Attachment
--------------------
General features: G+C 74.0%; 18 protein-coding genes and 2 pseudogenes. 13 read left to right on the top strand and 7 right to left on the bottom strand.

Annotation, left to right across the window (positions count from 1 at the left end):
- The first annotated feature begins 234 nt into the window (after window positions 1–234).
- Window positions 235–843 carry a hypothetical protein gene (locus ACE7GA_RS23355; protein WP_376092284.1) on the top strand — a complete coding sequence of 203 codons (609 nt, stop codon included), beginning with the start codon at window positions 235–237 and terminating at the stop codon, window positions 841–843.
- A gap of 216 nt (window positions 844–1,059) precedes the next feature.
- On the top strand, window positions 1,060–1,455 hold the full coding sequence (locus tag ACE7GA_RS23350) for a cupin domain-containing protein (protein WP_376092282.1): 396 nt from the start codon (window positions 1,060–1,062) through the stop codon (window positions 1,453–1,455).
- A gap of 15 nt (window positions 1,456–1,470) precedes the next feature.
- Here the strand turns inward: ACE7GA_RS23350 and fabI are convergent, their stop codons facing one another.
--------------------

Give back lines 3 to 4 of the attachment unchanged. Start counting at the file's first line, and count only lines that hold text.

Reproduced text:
- The first annotated feature begins 234 nt into the window (after window positions 1–234).
- Window positions 235–843 carry a hypothetical protein gene (locus ACE7GA_RS23355; protein WP_376092284.1) on the top strand — a complete coding sequence of 203 codons (609 nt, stop codon included), beginning with the start codon at window positions 235–237 and terminating at the stop codon, window positions 841–843.